Frankenberg resigns from Novell

Rohit Khare (
Thu, 29 Aug 1996 19:10:02 -0400 (EDT)

August 29, 1996 10:40 AM ET
Lack of execution seen behind Frankenberg's resignation

By _Charles Cooper_ And _Margaret Kane_

Wall Street linked the sudden resignation earlier today of Robert
Frankenberg as Novell Inc.'s chief executive to one word: execution.

The Provo, Utah, company has been slow to deliver on product promises
and especially slow to embrace the Internet, according to analysts,
who have treated Novell's shares as a pariah stock.

"Everything they have talked about during the last two years has
always been late. I think the board obviously lost patience," said
Charles Phillips, an analyst with New York-based Morgan Stanley & Co.,
who said investors had lost patience some time ago. "People were
wondering why the board let things go on for so long without taking

Frankenberg, who joined Novell nearly two and a half years ago after a
highly regarded career at Hewlett-Packard Co., was not immediately
available for comment. John Young, a former president and chief
executive at HP, was named chairman. Novell's board of directors also
selected Joe Marengi, formerly executive vice president of worldwide
sales, as the company's new president.

In a statement, Novell said it had begun looking for a new CEO.

"Frankenberg found himself in very difficult circumstances, and he was
in a business that was moving much faster than he was prepared for,"
Phillips said. "He could not instill a sense of urgency that was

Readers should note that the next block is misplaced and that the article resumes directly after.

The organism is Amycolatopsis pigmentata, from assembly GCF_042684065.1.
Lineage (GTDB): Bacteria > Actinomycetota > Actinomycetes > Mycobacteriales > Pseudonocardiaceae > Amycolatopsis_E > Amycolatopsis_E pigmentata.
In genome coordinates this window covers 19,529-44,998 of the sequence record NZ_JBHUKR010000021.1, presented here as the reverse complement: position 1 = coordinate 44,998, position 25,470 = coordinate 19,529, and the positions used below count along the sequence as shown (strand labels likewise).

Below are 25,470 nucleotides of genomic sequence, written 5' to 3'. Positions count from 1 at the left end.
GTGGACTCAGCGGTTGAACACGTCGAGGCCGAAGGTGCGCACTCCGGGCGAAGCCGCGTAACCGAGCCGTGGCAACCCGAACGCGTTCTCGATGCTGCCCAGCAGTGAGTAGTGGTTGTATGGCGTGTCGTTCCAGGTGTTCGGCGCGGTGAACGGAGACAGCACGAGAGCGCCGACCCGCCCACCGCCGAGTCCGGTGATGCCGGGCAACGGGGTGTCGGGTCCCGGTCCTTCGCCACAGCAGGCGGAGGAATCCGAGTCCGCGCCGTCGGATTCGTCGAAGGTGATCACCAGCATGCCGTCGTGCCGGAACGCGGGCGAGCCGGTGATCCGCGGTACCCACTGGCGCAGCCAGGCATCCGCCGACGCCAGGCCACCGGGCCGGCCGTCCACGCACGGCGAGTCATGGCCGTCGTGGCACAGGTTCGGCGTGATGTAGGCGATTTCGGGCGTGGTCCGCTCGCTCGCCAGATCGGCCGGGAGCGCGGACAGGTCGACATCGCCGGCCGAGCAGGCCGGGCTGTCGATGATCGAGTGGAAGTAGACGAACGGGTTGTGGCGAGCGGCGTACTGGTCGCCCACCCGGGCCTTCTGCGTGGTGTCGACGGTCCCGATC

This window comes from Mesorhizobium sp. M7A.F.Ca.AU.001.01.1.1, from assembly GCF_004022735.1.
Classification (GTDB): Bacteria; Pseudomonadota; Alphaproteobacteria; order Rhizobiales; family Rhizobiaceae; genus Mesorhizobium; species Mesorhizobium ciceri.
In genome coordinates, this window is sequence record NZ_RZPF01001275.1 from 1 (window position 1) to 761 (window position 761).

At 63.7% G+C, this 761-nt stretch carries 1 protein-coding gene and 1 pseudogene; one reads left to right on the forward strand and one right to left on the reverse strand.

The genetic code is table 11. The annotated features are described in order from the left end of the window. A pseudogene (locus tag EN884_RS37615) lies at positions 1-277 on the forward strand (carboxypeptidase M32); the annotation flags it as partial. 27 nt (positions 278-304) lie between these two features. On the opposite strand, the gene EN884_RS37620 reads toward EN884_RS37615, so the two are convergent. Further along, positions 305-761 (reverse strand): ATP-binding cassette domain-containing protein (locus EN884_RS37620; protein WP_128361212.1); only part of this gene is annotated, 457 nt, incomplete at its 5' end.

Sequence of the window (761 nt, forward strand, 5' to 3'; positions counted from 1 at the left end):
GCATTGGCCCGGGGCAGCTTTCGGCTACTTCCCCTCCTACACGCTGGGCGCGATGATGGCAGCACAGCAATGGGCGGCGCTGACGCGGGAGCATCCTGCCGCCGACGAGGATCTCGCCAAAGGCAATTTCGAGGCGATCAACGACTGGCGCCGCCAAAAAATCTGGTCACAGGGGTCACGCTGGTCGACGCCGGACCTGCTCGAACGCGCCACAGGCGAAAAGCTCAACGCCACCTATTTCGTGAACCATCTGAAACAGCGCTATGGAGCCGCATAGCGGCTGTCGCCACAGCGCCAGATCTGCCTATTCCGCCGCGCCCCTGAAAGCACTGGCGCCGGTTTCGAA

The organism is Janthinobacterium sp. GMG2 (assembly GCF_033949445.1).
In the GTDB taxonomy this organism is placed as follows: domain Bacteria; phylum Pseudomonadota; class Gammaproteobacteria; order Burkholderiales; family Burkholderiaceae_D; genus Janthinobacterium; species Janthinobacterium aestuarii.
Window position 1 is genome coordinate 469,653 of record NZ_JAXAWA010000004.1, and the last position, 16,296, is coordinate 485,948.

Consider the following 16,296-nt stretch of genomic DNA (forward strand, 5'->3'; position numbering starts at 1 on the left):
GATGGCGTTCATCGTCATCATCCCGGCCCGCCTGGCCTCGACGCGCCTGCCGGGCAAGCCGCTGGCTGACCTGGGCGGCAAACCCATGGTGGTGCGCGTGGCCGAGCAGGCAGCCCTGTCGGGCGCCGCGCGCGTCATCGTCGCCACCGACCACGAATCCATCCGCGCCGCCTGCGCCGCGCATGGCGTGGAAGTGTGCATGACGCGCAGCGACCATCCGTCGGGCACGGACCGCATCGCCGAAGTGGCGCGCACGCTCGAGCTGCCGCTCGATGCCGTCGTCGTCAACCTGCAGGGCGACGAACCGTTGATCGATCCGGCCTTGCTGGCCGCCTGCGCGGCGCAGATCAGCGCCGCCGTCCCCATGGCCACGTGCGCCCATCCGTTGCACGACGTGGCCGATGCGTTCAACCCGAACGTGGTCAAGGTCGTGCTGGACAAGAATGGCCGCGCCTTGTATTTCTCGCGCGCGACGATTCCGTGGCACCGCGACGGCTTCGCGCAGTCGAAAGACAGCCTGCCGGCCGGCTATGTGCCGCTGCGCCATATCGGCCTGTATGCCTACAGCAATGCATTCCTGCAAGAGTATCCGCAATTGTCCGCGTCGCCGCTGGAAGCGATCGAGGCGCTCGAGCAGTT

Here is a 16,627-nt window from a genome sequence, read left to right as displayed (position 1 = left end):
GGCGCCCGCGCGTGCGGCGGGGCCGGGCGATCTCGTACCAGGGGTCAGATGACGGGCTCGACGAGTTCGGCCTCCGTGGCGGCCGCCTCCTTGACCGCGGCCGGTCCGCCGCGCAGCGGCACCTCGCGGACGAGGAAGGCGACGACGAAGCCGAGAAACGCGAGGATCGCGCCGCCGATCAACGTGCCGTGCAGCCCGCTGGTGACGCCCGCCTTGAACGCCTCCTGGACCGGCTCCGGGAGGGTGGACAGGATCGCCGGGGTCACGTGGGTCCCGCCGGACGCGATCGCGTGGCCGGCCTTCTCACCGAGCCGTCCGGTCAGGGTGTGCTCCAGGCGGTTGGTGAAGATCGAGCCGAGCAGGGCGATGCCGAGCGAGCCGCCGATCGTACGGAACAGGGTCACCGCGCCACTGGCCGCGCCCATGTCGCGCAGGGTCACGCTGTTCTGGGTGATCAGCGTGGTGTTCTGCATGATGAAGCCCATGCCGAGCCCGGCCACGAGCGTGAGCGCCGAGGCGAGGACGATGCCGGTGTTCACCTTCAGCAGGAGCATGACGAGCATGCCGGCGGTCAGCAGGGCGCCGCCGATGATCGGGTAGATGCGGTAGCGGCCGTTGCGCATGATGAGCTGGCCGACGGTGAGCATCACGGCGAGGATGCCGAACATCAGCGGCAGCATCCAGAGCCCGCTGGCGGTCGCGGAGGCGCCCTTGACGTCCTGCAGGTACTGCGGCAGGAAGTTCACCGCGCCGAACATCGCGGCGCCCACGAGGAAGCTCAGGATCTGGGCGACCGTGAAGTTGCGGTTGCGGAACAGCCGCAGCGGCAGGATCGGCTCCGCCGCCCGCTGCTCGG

needed, and projects were not moving as fast as Novell needed."

Indeed, that is a common criticism voiced by former company
executives, who faulted Frankenberg's collegial style, saying that
management by consensus was the wrong medicine for Novell.

"It was unbelievable," said one former senior executive, who asked to
remain unidentified. "I don't think he had a clue."

"I'm surprised but not surprised," said Mary McCaffrey, an analyst at
Baltimore-based Alex. Brown & Sons. "Novell's had difficulty
executing, and I have concerns about their competitive position in the
marketplace. They have to do something. The company isn't moving
aggressively enough."

"I have a neutral rating which remains neutral," McCaffrey added. "I
would think at least it's a sign that other action is going to be
taken, which is more positive than negative."

The company's shares closed at $11 yesterday, down from a 52-week high
of $20.62.